Ben Bradlee, the former executive editor of The Washington Post who led the paper during its legendary Watergate coverage, died Tuesday at his home in Washington, D.C., the newspaper reported. He had been suffering from Alzheimer’s and dementia. He was 93.
Bradlee ran the Post from 1968 to 1991 overseeing the investigation into the Watergate scandal and the publishing of the Pentagon Papers. The Washington Post won 23 Pulitzer Prizes under his tenure, including one for its Watergate reporting, establishing it as one of the best newspapers in the country.
When Carl Bernstein and Bob Woodward, then two young reporters, first approached Bradlee about a burglary in the Watergate complex the details were murky, but he was certain there was a story:
“Probably the first or second day, really,” Bradlee told the Academy of Achievement about when he first thought Watergate was a big story. “It was strange. You had a lot of Cuban or Spanish-speaking guys in masks and rubber gloves, with walkie-talkies, arrested in the Democratic National Committee Headquarters at two in the morning. What the hell were they in there for? What were they doing?”
So he supported Woodward and Bernstein as they began pursuing leads and took direction from an anonymous source known as “Deep Throat.” They were young reporters, though, without sources on the record. PBS NewsHour’s Jim Lehrer asked Bradlee in 2005 how he knew they were right.
“Because nobody told me they were wrong and nobody could prove they were wrong; they weren’t wrong,” said Bradlee.
Together they published 400 stories about Watergate over two years and nine months. President Richard Nixon subsequently resigned and The Washington Post won the Pulitzer Prize for Public Service in 1973. When asked what his emotions were when President Nixon resigned, Bradlee said, “That we had really done a really good job. That the difficulties they put up to prevent the trust from coming out have been overcome. That really is what we’re all about.”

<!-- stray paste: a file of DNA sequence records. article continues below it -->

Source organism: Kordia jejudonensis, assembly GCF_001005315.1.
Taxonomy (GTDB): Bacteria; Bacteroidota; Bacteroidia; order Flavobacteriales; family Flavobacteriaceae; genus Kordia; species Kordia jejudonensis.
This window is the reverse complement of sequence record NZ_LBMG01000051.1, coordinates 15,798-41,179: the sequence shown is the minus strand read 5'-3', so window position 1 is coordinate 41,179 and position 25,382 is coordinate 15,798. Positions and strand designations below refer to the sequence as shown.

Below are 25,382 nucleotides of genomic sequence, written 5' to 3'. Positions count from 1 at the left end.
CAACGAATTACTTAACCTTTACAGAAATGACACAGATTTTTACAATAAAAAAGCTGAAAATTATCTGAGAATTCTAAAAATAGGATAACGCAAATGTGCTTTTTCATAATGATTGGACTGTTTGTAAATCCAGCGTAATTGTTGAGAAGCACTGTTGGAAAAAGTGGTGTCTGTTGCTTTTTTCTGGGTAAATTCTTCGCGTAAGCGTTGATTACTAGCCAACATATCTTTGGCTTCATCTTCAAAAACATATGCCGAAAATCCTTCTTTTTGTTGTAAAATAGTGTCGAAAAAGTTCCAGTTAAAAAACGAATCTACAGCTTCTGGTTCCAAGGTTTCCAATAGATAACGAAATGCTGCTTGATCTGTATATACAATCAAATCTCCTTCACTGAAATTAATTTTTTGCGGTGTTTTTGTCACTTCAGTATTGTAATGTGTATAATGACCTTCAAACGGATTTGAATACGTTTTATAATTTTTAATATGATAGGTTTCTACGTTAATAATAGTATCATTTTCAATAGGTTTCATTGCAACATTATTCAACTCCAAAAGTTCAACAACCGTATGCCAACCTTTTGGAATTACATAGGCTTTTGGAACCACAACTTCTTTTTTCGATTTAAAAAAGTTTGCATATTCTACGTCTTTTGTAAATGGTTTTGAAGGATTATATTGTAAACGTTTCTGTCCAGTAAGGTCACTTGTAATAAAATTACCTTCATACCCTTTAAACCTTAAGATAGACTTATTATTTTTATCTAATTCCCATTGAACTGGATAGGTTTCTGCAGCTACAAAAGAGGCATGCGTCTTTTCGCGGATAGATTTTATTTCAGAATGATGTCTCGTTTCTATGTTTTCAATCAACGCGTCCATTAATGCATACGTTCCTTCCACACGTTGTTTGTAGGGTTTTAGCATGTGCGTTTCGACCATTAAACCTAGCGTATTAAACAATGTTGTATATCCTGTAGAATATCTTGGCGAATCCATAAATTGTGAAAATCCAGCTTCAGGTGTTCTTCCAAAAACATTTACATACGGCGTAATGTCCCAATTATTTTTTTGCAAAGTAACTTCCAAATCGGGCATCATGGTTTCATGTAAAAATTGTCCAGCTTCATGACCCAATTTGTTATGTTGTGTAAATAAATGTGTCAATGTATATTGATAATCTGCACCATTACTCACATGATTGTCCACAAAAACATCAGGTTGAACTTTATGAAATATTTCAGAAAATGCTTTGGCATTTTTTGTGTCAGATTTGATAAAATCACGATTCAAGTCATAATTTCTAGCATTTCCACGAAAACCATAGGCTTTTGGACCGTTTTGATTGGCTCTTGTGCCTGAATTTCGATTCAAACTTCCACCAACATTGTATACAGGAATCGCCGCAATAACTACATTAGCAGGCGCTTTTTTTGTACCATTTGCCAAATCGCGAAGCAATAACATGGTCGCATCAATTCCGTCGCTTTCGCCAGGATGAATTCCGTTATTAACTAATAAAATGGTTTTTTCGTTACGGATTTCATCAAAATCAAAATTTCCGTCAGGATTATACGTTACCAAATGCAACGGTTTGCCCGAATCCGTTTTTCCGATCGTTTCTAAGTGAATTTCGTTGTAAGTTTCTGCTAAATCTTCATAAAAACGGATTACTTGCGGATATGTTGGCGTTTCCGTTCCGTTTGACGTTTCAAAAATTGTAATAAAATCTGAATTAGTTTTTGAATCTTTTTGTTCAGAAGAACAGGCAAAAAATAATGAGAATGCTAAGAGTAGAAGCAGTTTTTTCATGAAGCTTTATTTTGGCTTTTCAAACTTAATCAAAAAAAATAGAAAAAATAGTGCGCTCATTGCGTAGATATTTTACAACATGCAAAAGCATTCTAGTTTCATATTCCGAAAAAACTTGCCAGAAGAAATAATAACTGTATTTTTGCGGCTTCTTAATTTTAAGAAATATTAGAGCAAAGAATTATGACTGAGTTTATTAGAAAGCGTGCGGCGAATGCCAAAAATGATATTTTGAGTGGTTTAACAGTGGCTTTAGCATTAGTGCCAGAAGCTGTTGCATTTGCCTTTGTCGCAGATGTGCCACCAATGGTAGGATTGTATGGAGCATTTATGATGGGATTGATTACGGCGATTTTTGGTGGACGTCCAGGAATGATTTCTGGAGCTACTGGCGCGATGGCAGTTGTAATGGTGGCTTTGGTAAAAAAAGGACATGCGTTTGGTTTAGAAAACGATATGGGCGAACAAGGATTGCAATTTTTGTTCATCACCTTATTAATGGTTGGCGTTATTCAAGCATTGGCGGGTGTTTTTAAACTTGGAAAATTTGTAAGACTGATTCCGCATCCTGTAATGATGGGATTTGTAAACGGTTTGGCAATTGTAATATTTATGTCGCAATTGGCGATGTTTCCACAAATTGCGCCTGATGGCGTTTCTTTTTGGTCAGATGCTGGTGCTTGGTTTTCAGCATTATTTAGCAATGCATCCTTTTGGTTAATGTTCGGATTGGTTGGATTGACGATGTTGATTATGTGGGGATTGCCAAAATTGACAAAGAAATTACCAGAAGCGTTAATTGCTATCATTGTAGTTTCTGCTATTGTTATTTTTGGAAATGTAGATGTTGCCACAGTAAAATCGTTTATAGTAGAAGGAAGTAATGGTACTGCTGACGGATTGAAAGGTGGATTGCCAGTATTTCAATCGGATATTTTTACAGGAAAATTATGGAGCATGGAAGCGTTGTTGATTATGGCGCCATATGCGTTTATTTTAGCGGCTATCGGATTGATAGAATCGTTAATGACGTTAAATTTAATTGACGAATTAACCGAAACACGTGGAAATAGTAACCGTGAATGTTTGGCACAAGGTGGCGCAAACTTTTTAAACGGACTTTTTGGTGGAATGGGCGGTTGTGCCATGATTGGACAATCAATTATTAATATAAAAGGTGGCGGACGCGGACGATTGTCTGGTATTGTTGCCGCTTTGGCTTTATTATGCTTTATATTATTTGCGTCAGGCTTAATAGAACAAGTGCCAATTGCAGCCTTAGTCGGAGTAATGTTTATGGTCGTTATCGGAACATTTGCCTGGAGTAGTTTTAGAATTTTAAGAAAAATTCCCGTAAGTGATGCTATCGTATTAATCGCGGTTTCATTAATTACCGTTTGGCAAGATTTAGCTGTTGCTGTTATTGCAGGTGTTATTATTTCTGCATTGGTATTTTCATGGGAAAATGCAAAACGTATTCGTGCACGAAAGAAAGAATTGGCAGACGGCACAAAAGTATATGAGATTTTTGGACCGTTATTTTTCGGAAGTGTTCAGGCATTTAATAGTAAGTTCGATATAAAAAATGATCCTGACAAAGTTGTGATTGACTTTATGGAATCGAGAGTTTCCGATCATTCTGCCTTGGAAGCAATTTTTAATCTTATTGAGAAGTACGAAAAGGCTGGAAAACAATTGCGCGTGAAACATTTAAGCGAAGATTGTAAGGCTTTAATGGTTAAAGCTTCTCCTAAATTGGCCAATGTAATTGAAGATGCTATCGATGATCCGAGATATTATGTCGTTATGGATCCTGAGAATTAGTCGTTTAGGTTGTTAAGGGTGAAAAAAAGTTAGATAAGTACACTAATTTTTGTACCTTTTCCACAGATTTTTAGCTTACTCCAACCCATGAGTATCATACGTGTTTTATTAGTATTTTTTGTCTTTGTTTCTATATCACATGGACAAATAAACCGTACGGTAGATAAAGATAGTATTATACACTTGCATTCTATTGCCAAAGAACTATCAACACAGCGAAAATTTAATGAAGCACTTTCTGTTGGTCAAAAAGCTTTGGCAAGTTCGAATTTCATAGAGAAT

Woodward and Bernstein wrote a book, “All the President’s Men,” about their investigation which was then turned into an Academy Award winning film. Jason Robards portrayed Ben Bradlee in the film version, a role that won him an Academy Award for Best Supporting Actor. Below is the film scene where Bradlee (Robards) tells Bernstein (Dustin Hoffman) and Woodward (Robert Redford) about his own experience reporting on J. Edgar Hoover and that he trusts them to run with their story:
In 1971 The New York Times received a copy of what is known as the Pentagon Papers, a study of the political and military history of the United States in Vietnam. The Times began printing the study, but was quickly stopped by a judge order. Ben Bradlee then received portions of the study from Daniel Ellsberg, a former military analyst who leaked the Papers. With the permission of publisher Katharine Graham, Bradlee had the Post begin publishing their own series of articles about the Pentagon Papers. The Post was also asked to stop publishing the information, but refused. Alongside The New York Times, Bradlee took the case to the Supreme Court who ruled in favor of the papers.